Photo credit: Serena Grace
Update June 20, 2017: Tamika Butler is now the Executive Director of Los Angeles Neighborhood Land Trust, stepping down from her position as LACBC.
Silicon Valley Bicycle Coalition is thrilled to announce Tamika Butler, Executive Director of the Los Angeles County Bicycle Coalition (LACBC), as the keynote speaker for SVBC’s 7th Annual Silicon Valley Bike Summit, August 8, 2017.
Since starting at LACBC three years ago, Tamika has elevated the conversations around equity and social justice in the bike advocacy world. In an interview with Los Angeles Streetsblog, Tamika said if she could change one thing in transportation, “I would say, for all folks who want to ride bikes or take public transportation, that no matter whether or not they are doing it by choice, as a privilege, or because they have to for whatever economic reason, that there is infrastructure that is connected and makes sense.” This should be commonplace for all bike advocates and organizations. Expanding our work to be more equitable is something our organization continues to work on and we welcome Tamika’s perspective. We also look forward to bringing our partners and members into that conversation at the Bike Summit.
In particular, Tamika will discuss challenges related to Vision Zero, a safety initiative that many bike and pedestrian organizations, including SVBC, are advocating for across the country. Los Angeles is one of the three major cities in California working on Vision Zero (San Jose and San Francisco being the others) and we can learn from LACBC’s experiences there. Inherent to Vision Zero are concerns over how an increase in enforcement will impact low-income communities and communities of color, which often experience a higher rate of collisions due to historic disinvestment in infrastructure, and where racial profiling has led to tragedy. Making sure Vision Zero work is rolled out in a way that respects, works for, and builds up the communities it serves is something that LACBC bakes in to everything it does. At the Summit we’ll discuss how advocates, city planners, and law enforcement can work together with local communities to address these challenges to create safer street environments.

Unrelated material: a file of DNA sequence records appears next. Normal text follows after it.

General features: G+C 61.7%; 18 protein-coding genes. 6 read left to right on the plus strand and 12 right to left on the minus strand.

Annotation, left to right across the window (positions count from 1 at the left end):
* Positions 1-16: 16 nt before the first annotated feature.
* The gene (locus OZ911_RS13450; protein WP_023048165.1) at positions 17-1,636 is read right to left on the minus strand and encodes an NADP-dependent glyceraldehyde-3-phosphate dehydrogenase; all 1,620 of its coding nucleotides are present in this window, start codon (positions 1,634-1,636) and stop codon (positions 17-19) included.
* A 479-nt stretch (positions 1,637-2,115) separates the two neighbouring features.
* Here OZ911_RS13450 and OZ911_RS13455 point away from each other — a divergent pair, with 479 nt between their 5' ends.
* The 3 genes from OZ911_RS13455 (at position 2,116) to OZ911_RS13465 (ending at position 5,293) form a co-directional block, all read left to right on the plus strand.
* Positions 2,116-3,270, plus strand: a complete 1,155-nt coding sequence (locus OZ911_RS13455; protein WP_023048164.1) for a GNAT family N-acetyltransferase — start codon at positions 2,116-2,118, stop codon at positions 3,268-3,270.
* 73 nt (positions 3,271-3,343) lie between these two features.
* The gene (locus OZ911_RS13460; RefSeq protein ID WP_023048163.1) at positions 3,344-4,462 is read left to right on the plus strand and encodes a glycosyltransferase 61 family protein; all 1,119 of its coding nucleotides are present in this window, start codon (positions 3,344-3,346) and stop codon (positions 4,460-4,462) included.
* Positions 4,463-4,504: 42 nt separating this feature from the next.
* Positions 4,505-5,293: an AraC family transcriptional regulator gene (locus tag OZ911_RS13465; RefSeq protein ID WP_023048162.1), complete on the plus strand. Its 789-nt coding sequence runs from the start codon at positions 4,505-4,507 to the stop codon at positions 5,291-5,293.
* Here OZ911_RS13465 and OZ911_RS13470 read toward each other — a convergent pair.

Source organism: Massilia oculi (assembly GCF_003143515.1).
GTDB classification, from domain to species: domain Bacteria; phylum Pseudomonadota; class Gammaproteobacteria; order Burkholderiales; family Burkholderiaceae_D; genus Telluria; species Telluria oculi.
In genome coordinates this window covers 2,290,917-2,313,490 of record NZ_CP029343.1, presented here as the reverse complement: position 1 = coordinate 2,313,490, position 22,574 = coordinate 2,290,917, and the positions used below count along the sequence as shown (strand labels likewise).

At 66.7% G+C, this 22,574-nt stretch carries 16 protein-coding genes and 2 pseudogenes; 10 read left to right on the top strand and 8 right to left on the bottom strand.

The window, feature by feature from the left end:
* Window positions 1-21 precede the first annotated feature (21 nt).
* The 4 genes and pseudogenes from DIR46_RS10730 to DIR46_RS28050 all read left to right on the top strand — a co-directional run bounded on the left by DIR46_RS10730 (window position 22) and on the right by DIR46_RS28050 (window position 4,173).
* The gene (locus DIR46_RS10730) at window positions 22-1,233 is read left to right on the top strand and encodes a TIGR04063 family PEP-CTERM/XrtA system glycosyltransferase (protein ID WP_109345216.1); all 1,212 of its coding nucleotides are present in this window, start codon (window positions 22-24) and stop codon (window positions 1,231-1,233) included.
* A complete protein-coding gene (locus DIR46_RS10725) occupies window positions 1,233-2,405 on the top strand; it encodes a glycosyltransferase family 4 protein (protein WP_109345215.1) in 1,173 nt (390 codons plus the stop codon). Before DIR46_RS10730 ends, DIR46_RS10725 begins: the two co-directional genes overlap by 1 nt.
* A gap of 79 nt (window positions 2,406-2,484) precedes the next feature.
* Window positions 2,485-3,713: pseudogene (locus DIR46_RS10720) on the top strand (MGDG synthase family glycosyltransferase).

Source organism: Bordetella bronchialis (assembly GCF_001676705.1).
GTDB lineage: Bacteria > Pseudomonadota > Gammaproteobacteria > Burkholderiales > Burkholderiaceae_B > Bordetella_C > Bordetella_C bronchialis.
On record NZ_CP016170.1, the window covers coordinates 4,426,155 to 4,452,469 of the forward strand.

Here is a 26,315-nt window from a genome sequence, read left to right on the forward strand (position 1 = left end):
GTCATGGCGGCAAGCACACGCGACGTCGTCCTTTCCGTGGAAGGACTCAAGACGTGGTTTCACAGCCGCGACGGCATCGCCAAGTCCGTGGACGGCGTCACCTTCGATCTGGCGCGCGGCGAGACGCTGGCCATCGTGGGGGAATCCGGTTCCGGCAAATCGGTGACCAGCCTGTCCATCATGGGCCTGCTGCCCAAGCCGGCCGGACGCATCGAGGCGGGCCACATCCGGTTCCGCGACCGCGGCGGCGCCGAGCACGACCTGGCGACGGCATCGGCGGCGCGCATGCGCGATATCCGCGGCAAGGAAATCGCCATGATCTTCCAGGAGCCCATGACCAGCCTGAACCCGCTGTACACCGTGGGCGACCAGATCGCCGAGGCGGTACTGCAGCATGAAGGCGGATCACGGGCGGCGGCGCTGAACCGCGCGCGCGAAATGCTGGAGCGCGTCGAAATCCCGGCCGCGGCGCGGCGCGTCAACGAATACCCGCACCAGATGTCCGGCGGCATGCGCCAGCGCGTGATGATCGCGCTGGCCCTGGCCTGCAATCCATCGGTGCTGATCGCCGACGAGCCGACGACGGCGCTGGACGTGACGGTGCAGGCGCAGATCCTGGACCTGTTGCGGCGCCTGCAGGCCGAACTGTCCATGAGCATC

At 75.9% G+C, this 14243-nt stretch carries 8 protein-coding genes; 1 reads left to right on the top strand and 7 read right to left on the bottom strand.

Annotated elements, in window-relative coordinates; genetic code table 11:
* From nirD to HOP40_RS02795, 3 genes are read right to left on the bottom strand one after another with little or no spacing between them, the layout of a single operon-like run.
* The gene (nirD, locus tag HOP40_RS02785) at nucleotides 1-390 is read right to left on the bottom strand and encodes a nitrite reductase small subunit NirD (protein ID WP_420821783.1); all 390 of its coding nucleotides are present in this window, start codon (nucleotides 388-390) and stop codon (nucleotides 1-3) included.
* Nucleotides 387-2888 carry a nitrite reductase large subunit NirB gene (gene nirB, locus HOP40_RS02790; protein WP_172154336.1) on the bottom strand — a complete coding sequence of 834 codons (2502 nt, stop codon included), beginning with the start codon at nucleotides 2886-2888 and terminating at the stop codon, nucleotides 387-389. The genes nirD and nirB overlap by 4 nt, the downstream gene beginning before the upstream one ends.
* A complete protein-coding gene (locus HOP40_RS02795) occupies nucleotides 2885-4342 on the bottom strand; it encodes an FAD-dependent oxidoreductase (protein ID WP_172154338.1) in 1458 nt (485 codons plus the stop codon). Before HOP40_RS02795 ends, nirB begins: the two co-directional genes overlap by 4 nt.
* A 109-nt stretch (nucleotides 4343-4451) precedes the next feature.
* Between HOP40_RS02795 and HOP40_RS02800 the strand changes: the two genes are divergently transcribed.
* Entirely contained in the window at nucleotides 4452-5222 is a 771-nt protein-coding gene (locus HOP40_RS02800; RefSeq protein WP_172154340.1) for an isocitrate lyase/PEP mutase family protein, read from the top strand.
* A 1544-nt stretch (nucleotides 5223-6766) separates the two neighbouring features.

We look forward to hearing from Tamika and discussing these important topics with her. In the three years since she started at LACBC, Tamika has been a speaker at the California Bike Summit, the National Bike Summit, Alliance for Biking and Walking webinars, Smart Growth America’s Street Lights conference, NACTO Designing Cities conference, locally on Bike Life Radio, and more! In her talks, Tamika highlights a variety of key issues that LACBC focuses on and that resonate with us as we strive to be a more diverse, equitable, and inclusive organization. See more information about Tamika in her bio below.
Interested in sponsoring the Summit? Email us.
Tamika Butler bio
Tamika joined the LACBC staff as the Executive Director in December 2014. Prior to leading LACBC Tamika was the Director of Social Change Strategies at Liberty Hill Foundation, where she oversaw the foundation’s boys and men of color program and the foundation’s LGBTQ grant strategy. Before Liberty Hill, Tamika worked at Young Invincibles as the California Director. As the CA Director, she was responsible for the development of all of Young Invincibles’ programs in California. Tamika was responsible for building out Young Invincibles’ operations on the West Coast and grew the office to the largest regional office outside of their DC headquarters. She transitioned to policy work after litigating for three years as an employment lawyer at Legal Aid Society-Employment Law Center.
She received her J.D. in 2009 from Stanford Law School, and in 2006 received her B.A. in Psychology and B.S. in Sociology in her hometown of Omaha, Nebraska. Tamika currently serves on the Boards of Directors of the National Center for Lesbian Rights, Lambda Literary, T.R.U.S.T. South LA, and New Leaders Council – Los Angeles, and is an advisory board member for the Legal Aid Society-Employment Law Center’s Fair Play for Girls in Sports program.